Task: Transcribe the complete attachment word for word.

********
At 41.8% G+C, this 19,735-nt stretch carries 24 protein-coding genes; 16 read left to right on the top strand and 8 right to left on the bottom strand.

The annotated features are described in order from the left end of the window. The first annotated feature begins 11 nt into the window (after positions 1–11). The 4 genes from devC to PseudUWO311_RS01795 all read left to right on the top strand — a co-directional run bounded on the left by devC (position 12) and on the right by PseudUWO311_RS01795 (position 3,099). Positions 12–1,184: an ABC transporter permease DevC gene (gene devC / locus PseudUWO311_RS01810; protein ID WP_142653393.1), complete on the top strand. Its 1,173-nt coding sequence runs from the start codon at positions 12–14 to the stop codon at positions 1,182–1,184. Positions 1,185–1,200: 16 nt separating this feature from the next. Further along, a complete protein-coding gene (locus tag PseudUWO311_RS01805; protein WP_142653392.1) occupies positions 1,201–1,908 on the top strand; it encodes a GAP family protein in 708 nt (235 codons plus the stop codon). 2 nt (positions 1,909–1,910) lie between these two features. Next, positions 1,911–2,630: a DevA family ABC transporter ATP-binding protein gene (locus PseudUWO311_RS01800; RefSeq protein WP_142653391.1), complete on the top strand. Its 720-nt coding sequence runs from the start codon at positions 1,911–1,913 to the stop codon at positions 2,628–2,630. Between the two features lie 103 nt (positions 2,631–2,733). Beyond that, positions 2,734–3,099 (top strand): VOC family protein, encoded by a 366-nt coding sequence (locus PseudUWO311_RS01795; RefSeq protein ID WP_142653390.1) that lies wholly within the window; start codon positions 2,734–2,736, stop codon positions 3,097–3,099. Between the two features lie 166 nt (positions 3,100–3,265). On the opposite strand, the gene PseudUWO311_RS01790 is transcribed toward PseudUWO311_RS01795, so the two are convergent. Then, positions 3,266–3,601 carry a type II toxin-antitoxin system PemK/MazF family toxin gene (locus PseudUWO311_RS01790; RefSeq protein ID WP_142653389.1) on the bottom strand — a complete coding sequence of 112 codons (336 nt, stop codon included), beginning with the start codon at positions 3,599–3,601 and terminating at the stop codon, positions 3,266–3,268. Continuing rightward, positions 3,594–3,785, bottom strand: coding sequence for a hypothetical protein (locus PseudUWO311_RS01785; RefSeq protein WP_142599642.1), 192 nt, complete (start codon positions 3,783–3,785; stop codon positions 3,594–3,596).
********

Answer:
At 41.8% G+C, this 19,735-nt stretch carries 24 protein-coding genes; 16 read left to right on the top strand and 8 right to left on the bottom strand.

The annotated features are described in order from the left end of the window. The first annotated feature begins 11 nt into the window (after positions 1–11). The 4 genes from devC to PseudUWO311_RS01795 all read left to right on the top strand — a co-directional run bounded on the left by devC (position 12) and on the right by PseudUWO311_RS01795 (position 3,099). Positions 12–1,184: an ABC transporter permease DevC gene (gene devC / locus PseudUWO311_RS01810; protein ID WP_142653393.1), complete on the top strand. Its 1,173-nt coding sequence runs from the start codon at positions 12–14 to the stop codon at positions 1,182–1,184. Positions 1,185–1,200: 16 nt separating this feature from the next. Further along, a complete protein-coding gene (locus tag PseudUWO311_RS01805; protein WP_142653392.1) occupies positions 1,201–1,908 on the top strand; it encodes a GAP family protein in 708 nt (235 codons plus the stop codon). 2 nt (positions 1,909–1,910) lie between these two features. Next, positions 1,911–2,630: a DevA family ABC transporter ATP-binding protein gene (locus PseudUWO311_RS01800; RefSeq protein WP_142653391.1), complete on the top strand. Its 720-nt coding sequence runs from the start codon at positions 1,911–1,913 to the stop codon at positions 2,628–2,630. Between the two features lie 103 nt (positions 2,631–2,733). Beyond that, positions 2,734–3,099 (top strand): VOC family protein, encoded by a 366-nt coding sequence (locus PseudUWO311_RS01795; RefSeq protein ID WP_142653390.1) that lies wholly within the window; start codon positions 2,734–2,736, stop codon positions 3,097–3,099. Between the two features lie 166 nt (positions 3,100–3,265). On the opposite strand, the gene PseudUWO311_RS01790 is transcribed toward PseudUWO311_RS01795, so the two are convergent. Then, positions 3,266–3,601 carry a type II toxin-antitoxin system PemK/MazF family toxin gene (locus PseudUWO311_RS01790; RefSeq protein ID WP_142653389.1) on the bottom strand — a complete coding sequence of 112 codons (336 nt, stop codon included), beginning with the start codon at positions 3,599–3,601 and terminating at the stop codon, positions 3,266–3,268. Continuing rightward, positions 3,594–3,785, bottom strand: coding sequence for a hypothetical protein (locus PseudUWO311_RS01785; RefSeq protein WP_142599642.1), 192 nt, complete (start codon positions 3,783–3,785; stop codon positions 3,594–3,596).